Ruminant Vaccines

At the EEA level, Schering-Plough [even with several intervening divestitures, post 2007] and Intervet are the clear market leaders on the market for multivalent clostridia vaccines for ruminants (the term “ruminant” includes farm animals — cattle, sheep and goat, but not pigs). The other important competitors that market clostridia vaccines for ruminants in the EEA are Hipra and Merial (each with a 8-antigen vaccines for sheep, cattle and goats) and CEVA (with a 3-antigen vaccine for cattle and sheep and a 6-antigen vaccine for sheep and goats). . . .

The table below sets out the market share of the parties and of their competitors on the broader market for multivalent clostridia vaccines for ruminants, including multivalent clostridials/pasteurella vaccines in these countries in 2006 (no other participant — except whomever Schering-Plough divested to, in 2007 — had more than 20 percent share in any of these markets, as of 2006):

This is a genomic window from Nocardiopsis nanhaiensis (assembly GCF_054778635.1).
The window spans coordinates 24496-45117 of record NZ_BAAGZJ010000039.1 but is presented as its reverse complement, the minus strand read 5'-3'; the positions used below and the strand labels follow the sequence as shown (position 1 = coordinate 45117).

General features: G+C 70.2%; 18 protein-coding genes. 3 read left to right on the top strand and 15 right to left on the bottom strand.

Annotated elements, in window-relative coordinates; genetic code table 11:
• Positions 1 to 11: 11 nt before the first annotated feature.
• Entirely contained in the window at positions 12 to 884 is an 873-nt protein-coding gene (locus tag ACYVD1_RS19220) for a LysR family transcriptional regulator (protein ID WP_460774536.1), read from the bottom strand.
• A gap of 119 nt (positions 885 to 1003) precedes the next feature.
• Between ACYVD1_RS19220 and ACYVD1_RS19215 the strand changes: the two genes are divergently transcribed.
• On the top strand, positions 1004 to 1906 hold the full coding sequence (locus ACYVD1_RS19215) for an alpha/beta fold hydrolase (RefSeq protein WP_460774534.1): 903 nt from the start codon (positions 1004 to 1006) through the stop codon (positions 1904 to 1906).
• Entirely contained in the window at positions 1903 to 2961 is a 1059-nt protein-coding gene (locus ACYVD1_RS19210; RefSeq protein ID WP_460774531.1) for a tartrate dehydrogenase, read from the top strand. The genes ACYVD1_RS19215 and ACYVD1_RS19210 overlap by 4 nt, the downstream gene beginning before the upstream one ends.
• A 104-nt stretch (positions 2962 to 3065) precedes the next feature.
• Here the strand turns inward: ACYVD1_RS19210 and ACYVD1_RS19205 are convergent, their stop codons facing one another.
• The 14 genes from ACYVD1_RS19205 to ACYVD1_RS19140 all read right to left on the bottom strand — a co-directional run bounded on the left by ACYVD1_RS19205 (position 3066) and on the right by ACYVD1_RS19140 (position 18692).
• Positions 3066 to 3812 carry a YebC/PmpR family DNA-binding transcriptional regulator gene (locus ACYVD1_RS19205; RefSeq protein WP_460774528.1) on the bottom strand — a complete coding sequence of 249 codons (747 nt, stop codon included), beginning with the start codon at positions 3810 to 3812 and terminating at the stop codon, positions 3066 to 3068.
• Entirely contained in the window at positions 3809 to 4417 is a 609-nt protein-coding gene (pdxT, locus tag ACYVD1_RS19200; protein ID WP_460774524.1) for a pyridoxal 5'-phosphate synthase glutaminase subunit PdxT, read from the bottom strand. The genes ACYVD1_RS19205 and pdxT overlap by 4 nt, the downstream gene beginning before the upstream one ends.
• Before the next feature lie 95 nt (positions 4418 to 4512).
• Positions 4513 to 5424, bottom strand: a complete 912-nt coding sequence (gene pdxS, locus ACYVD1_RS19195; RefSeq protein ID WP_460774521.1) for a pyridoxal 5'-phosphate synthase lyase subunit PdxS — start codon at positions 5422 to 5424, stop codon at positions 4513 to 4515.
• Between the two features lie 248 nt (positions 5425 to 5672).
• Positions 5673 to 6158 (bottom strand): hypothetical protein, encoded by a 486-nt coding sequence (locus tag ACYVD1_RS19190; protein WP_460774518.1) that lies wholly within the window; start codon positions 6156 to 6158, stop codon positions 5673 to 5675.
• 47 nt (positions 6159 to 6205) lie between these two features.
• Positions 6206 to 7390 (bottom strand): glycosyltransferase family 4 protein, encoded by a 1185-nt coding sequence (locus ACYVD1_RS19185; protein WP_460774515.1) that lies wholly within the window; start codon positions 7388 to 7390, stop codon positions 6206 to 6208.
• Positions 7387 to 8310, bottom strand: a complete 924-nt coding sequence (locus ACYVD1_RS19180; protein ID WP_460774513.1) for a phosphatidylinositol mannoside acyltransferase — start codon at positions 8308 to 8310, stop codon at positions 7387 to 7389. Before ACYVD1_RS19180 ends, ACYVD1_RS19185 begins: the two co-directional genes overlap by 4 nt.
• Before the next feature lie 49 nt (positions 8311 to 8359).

Competitors United Kingdom Greece Italy
Intervet [80-90]% [50-60]% [20-30]%
Merial/Sanofi [0-5]% [0-5]% [40-50]%
M/I COMBO [85-90]% [55-60]% [65-70]%

These concentrations raise serious concerns.

. . . .[Even after divesting ECC mandated lines in 2007] Schering-Plough retained the right to manufacture the ten-strain clostridial vaccine, but agreed to re-register and rebrand it, as the trademark Covexin was transferred to the purchaser. . . .

So, this is yet a[nother] public service mailer — print, or cut and paste the above, and mail in the next ten days — if you are at all concerned about preserving European price- and product-offering competition in animal health businesses. Mail it (Old School-style) to this address: